These rest against the radially external surfaces of helical shape contrast walls 46 that are supported in a non-illustrated fashion and almost touch, at the bottom and at the top, both branches of the belt 40.
Along the extension path of the belt 40 provision can be made, in order to render the drive smoother, particularly when the belts are of a considerable length, for auxiliary motion providing means that cooperate with the truncated cone shape extremity rollers 41.
Such auxiliary means, for a chamber 38 that extends along a number of spiral turns, can be located, for example, at distances apart of one spiral turn from one another, the purpose of this being to exercise a uniform driving action on the belt 40.
In FIG. 3, they are depicted placed virtually halfway along the belt 40 and are shown at 47, while the view in FIG. 4, which is a cutaway view of the said belt 40, shows diagrammatically one embodiment.
The internal border of both branches of the belt 40 is enclosed between a pair of superposed truncated cone shape rollers 48 tangent thereto along a generatrix, in the region of the said auxiliary means 47.
The said rollers 48 are supported coaxially by the righthand extremities (FIG. 4) of the shafts 49, with their vertices placed on the axis of the chamber 38.
The said shafts 49 are supported rotatably by a fixed vertical wall 50 that flanks the internal edge of the belt 40, and they can be turned in the two directions by non-illustrated reversible motor means.
The peripheral speed of the truncated cone shape rollers 48 as a consequence of the said drive is identical to that with which the belt 40 can be moved under the action of the truncated cone shape rollers 41.
To the left of the walls 46, with reference to FIG. 4, both branches of the belt 40 are in between pairs of truncated cone shape rollers 51 which fully correspond, as regards charactertics and operation, to the rollers 48 that have just been described, the righthand extremity of which is supported by drive shafts 52 that pass through the walls 46.
The mass of cigarettes along the belt 40 is guided laterally by two vertical walls, fashioned in the form of a helix and numbered from the inside to the outside at 53 and 54, and supported in a way that is not illustrated.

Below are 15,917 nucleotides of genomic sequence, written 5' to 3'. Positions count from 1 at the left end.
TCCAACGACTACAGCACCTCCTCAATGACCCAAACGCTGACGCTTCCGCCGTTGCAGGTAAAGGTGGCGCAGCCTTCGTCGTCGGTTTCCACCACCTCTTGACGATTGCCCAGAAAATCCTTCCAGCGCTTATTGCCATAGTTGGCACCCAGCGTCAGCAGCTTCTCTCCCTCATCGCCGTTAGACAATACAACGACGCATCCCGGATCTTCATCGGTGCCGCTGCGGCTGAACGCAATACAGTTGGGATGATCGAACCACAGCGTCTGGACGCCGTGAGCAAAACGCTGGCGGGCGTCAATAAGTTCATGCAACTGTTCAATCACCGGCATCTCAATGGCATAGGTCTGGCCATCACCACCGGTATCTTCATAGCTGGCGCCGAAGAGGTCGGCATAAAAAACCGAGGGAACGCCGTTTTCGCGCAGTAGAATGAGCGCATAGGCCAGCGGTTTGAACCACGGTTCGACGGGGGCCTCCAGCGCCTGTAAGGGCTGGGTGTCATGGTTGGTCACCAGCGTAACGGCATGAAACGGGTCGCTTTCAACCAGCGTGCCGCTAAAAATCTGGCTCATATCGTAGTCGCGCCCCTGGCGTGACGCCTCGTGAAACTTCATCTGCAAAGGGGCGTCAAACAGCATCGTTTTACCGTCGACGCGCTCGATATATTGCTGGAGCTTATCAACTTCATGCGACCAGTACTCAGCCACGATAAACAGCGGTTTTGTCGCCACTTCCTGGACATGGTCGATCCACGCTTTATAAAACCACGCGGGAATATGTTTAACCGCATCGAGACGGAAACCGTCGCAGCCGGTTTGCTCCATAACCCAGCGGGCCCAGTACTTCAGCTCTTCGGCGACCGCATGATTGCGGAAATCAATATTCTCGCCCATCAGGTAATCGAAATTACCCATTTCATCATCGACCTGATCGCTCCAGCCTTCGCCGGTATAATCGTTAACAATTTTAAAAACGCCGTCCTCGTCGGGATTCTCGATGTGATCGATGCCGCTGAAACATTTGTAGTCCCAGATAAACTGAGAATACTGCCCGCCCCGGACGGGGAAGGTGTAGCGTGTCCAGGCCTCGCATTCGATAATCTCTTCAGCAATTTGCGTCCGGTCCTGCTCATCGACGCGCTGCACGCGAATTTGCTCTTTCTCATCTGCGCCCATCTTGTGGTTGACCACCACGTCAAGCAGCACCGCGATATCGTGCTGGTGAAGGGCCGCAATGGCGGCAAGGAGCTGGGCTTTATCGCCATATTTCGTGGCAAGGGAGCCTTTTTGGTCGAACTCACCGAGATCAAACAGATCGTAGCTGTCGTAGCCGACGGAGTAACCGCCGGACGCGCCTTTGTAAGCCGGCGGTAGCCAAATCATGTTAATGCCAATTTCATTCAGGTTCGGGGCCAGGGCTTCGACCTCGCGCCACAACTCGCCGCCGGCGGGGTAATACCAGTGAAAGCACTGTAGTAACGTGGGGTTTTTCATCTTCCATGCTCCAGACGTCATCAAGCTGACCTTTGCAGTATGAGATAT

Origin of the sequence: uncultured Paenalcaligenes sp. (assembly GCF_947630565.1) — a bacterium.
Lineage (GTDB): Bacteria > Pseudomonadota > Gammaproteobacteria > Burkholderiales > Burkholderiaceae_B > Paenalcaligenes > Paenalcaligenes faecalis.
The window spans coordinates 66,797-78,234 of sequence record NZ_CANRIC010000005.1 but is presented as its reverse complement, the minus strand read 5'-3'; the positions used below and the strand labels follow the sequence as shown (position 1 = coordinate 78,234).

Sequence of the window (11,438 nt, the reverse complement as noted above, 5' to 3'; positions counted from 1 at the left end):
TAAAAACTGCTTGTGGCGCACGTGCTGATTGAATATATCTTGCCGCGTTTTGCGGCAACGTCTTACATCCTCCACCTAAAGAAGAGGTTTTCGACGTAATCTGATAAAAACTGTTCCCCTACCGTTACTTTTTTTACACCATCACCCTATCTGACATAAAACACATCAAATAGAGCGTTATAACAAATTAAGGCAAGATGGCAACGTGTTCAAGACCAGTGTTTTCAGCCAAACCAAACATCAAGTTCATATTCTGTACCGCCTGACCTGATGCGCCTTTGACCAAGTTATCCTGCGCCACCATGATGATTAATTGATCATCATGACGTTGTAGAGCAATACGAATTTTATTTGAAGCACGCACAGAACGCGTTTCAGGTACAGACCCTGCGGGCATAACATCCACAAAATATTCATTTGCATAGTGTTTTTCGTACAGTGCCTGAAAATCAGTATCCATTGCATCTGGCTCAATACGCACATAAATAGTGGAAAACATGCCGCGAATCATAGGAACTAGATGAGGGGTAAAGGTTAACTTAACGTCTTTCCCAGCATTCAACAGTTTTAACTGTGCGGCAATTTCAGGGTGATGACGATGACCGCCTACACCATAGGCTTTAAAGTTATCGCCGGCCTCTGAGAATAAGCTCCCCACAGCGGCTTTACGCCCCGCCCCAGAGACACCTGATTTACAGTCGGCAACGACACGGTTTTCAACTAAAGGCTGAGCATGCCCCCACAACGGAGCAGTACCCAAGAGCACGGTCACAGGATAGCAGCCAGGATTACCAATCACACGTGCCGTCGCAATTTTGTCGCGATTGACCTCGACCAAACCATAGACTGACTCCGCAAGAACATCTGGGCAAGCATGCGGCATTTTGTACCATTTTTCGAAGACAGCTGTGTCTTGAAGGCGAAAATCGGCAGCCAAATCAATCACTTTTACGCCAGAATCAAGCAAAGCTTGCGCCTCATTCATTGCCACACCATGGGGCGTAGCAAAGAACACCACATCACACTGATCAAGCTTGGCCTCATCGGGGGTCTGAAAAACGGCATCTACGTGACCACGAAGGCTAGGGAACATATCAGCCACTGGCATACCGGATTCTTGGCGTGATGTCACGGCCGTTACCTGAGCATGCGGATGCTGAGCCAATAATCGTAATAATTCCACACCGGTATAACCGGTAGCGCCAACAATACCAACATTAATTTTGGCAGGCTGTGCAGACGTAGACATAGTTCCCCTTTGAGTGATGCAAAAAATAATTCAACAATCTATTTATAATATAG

To the upper branch of the belt 40 is transversely secured a vertical wall 55, similar to the aforementioned walls 30, and movable integrally therewith in order to vary the capacity of the chamber 38. The said wall 55 can pass through the said chamber 38 between a position in which it is in a higher position than the truncated cone shape roller 41 at the side of the plate 39 and a position close to the other truncated cone shape roller 41.
Two non-illustrated limit sensors, similar to the said sensors 31 and 32, placed in the region of the aforementioned extreme positions of the wall 55, cause the means that furnish motion to the truncated cone shape rollers 41, 48 and 51 to come to a stop, and set them ready to start up in the opposite direction once the said wall 55 reaches them. The cessation of motion in one and the other instance coincides with the chamber 38 having either been emptied or filled.
In the second embodiment of the invention, described the mode of operation is similar to that outlined with respect to the first embodiment.
It is obvious from the foregoing that both embodiments of the invention attain the pre-established objects and that both, with limited overall dimensions of the chambers, allow large quantities of cigarettes to be stored therein.
Furthermore, the fact of having overcome any need to laterally bend the belts 21 and 40 by shaping them suitably and making them follow a path with a constant curvature, greatly increases the reliability of the chambers described and practically eliminates temporary stops on the part of the complete plant due to the belts 21 and 40 breaking.
It should be noted that they way in which the described chambers 18, 19, 20 and 38 have been positioned in the plant under examination is purely an example, and that it is not the only one possible. Indeed, they could be placed at any other point in the plant in the region of which they are able to accept or yield cigarettes.
To render the motion of the belts 21 and 40 smoother and more certainly slip proof with respect to the truncated cone shape rollers 22, 41, 48 and 51, the possibility is also envisaged of peripherally providing the latter with rings of teeth, preferably of truncated cone shape, destined to engage with corresponding holes provided in the said belts 21 and 40 over the full length thereof.